In the opener of a home-and-home series, Detroit will look to snap its skid Wednesday night by winning its 12th straight home meeting with Toronto.
Detroit (11-17) seemed to bolster its chances to contend in the Central Division with the signing of Ben Gordon in July.
Gordon is averaging 18.7 points, but has missed eight straight games and 10 of the last 13 with a sprained left ankle. Richard Hamilton and Tayshaun Prince have also appeared in a combined six games.
Hamilton returned Dec. 12 from a sprained right ankle, but injured his right hamstring at Houston three days later. Prince hasn't played since Halloween because of an ailing back.
Gordon and Hamilton, who has averaged 19.9 points during the home win streak over Toronto, will be gametime decisions. Prince is expected to miss his 26th straight game.
Those absences have led to inconsistent offensive performances. After scoring 99.6 points per game during a season-high five-game winning streak, the Pistons are averaging 87.6 during their five-game skid.
They endured their worst offensive performance of the season Tuesday night, falling 88-76 at Charlotte. Rodney Stuckey (20 points) and Will Bynum (12) were the only players in double figures for Detroit, which shot 37.8 percent.
"It's not fun losing, and it does play on you a little bit," coach John Kuester said. "But these guys are going to bounce back."
A similar performance Wednesday would likely help the Raptors (13-17) win three in a row for the second time this season. They beat New Orleans 98-92 on Sunday.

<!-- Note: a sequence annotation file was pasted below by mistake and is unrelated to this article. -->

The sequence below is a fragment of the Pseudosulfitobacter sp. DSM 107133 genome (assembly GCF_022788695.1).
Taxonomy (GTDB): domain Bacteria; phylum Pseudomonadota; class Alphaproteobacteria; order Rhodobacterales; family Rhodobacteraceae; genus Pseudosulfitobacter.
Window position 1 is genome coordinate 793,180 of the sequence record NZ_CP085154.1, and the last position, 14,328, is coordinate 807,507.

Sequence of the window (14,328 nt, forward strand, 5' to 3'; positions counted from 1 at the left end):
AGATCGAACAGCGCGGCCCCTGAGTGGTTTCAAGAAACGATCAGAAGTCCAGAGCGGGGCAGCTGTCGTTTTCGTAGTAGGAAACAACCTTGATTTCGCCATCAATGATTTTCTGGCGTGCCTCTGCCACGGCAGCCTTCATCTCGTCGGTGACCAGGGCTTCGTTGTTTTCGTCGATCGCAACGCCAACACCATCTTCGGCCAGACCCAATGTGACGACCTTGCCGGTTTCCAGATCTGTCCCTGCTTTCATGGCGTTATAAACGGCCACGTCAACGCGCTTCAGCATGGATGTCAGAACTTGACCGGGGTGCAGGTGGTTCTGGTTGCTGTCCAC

Toronto is an NBA-best 10-0 when holding opponents to fewer than 100 points, a streak that includes the past two wins and a 110-99 home victory over the Pistons on Nov. 4.
The Raptors held Detroit to eight points over the final 7:45 of that matchup. Chris Bosh 25 had points for Toronto, while Gordon led all scorers with a season-high 30 in a losing effort.
Toronto, though, has allowed at least 115 points in three straight road defeats, and has lost its last 11 visits to The Palace of Auburn Hills. The Raptors haven't won in Detroit since April 2, 2003.
The Raptors are hoping a less hectic schedule will improve their fortunes away from home. They played their first 30 games in 53 days but will play their next 30 over a 73-day span.
"I'm hoping it means we're fresher for most games," coach Jay Triano said. "Instead of the number of back to backs you have, you get a little more focused on getting better as a team."
The teams meet again Sunday at the Air Canada Centre.